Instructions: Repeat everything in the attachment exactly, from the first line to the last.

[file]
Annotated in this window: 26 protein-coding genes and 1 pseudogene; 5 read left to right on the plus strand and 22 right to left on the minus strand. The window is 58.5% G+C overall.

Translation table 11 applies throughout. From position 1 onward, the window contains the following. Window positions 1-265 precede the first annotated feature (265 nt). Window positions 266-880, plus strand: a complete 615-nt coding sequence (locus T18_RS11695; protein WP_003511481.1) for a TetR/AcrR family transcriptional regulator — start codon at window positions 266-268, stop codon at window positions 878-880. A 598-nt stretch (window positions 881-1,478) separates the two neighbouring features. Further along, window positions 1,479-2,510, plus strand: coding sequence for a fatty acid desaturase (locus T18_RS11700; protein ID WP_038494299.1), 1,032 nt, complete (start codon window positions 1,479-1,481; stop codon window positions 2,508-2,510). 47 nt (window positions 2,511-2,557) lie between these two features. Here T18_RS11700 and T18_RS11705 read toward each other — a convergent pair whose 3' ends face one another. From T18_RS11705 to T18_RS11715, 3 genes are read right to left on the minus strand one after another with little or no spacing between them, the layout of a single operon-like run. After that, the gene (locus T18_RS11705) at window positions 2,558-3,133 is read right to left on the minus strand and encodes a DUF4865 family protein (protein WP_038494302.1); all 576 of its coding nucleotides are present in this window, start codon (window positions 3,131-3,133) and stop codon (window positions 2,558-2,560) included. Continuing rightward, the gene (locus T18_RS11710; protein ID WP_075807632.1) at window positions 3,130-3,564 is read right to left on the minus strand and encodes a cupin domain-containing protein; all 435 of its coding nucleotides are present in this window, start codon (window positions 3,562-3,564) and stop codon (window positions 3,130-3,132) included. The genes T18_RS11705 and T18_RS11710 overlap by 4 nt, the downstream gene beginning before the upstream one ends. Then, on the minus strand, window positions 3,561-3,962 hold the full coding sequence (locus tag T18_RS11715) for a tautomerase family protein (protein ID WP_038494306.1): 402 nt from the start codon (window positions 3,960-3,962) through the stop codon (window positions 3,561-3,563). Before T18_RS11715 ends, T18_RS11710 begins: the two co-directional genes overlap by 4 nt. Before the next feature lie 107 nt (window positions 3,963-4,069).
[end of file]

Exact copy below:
Annotated in this window: 26 protein-coding genes and 1 pseudogene; 5 read left to right on the plus strand and 22 right to left on the minus strand. The window is 58.5% G+C overall.

Translation table 11 applies throughout. From position 1 onward, the window contains the following. Window positions 1-265 precede the first annotated feature (265 nt). Window positions 266-880, plus strand: a complete 615-nt coding sequence (locus T18_RS11695; protein WP_003511481.1) for a TetR/AcrR family transcriptional regulator — start codon at window positions 266-268, stop codon at window positions 878-880. A 598-nt stretch (window positions 881-1,478) separates the two neighbouring features. Further along, window positions 1,479-2,510, plus strand: coding sequence for a fatty acid desaturase (locus T18_RS11700; protein ID WP_038494299.1), 1,032 nt, complete (start codon window positions 1,479-1,481; stop codon window positions 2,508-2,510). 47 nt (window positions 2,511-2,557) lie between these two features. Here T18_RS11700 and T18_RS11705 read toward each other — a convergent pair whose 3' ends face one another. From T18_RS11705 to T18_RS11715, 3 genes are read right to left on the minus strand one after another with little or no spacing between them, the layout of a single operon-like run. After that, the gene (locus T18_RS11705) at window positions 2,558-3,133 is read right to left on the minus strand and encodes a DUF4865 family protein (protein WP_038494302.1); all 576 of its coding nucleotides are present in this window, start codon (window positions 3,131-3,133) and stop codon (window positions 2,558-2,560) included. Continuing rightward, the gene (locus T18_RS11710; protein ID WP_075807632.1) at window positions 3,130-3,564 is read right to left on the minus strand and encodes a cupin domain-containing protein; all 435 of its coding nucleotides are present in this window, start codon (window positions 3,562-3,564) and stop codon (window positions 3,130-3,132) included. The genes T18_RS11705 and T18_RS11710 overlap by 4 nt, the downstream gene beginning before the upstream one ends. Then, on the minus strand, window positions 3,561-3,962 hold the full coding sequence (locus tag T18_RS11715) for a tautomerase family protein (protein ID WP_038494306.1): 402 nt from the start codon (window positions 3,960-3,962) through the stop codon (window positions 3,561-3,563). Before T18_RS11715 ends, T18_RS11710 begins: the two co-directional genes overlap by 4 nt. Before the next feature lie 107 nt (window positions 3,963-4,069).